Opinion on the direction of tribal government:  The Eastern Cherokee have been blessed financially, but we have not properly used our finances. The tribal budget has increased each year since 1997, yet basic services continue to be lacking and our people continue to have less and less. Housing, medical care, employment and local development have not been a focus, and we need to regroup and take care of our people in Cherokee first before developing and spending elsewhere. Watching successful development and planning in our neighbor cities while Cherokee stays the same and does not improve can no longer be acceptable.

Top three priorities if elected:  Control excessive spending by creating accountability; invest and develop a better economic and business presence in Cherokee and protect and promote our culture and people.

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Richard Sneed

Sneed, 55, is currently serving as the 28th principal chief of the EBCI. He lives on the 3,200-Acre Tract within the Birdtown Community.

Prior to entering politics with a bid for vice chief in 2015, Sneed spent 11 years as an industrial arts teacher at Cherokee High School, 14 years as a pastor and owned Cornerstone Automotive for five years. He is a veteran of the U.S. Marine Corps, where he served four years.

Each experience helped equip him for the role of principal chief, he said — teaching “prepared me well for the continuous study that is required,” having pastored “gives me a unique understanding of people and how to engage with them” and small business ownership “uniquely qualifies me to oversee the day-to-day operation of the tribe.”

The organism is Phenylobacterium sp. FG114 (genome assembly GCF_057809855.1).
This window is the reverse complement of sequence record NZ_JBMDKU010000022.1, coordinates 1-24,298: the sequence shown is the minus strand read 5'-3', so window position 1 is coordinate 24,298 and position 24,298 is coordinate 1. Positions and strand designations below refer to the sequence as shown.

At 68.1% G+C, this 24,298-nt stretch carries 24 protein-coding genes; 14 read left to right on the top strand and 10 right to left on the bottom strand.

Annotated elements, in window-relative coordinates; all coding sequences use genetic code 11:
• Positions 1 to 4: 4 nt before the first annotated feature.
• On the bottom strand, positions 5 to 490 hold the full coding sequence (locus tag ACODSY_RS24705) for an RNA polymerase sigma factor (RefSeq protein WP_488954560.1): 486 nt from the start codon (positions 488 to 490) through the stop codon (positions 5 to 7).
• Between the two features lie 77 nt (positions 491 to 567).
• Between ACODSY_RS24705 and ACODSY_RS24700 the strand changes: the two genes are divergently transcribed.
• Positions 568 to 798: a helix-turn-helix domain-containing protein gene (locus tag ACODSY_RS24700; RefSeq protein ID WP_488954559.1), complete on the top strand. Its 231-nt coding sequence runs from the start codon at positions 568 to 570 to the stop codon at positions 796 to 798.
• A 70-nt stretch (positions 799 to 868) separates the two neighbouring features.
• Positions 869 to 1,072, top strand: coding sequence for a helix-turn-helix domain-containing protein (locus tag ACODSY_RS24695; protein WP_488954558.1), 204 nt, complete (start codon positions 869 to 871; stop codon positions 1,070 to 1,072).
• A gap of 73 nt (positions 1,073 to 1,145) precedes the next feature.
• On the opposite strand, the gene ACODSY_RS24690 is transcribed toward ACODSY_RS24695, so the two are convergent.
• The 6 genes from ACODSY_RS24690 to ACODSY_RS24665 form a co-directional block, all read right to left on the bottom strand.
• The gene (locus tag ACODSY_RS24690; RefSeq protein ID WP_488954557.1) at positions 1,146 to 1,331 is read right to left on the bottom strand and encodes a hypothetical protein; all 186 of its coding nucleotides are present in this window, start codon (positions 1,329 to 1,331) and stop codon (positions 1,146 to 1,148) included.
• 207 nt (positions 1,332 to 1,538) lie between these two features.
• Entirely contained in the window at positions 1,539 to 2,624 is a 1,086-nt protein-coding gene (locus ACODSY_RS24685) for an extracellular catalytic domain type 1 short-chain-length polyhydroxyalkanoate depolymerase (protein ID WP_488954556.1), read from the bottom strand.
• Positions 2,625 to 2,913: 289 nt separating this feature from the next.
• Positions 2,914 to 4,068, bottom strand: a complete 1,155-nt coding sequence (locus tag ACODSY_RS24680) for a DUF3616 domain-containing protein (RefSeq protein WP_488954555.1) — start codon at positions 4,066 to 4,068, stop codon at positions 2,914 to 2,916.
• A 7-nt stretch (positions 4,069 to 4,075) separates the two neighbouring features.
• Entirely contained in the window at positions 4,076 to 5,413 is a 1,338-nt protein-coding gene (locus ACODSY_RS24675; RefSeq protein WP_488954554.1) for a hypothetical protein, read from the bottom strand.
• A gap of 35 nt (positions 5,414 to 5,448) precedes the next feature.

Proudest accomplishments as principal chief:  Over the course of the last six years, there are so many accomplishments that I am proud of. Given the enormity of the situation and the uncharted territory we were experiencing, I am very proud of our response to the COVID-19 Pandemic. I firmly believe that the action taken by me, and my leadership team, not only saved lives but also set a standard of caring for all communities.

Opinion on the direction of tribal government:  I firmly believe that our Tribal Government is moving towards even greater self-determination as we administer services that are historically the trust responsibility of the federal government. The future of the Eastern Band is that of a true sovereign.

Top three priorities if elected:  Revitalize the cultural district, including a new community-centric ceremonial grounds; construct the Cherokee Archives Facility; expand the scope of the Department of Education to improve the educational outcomes for all Cherokee students.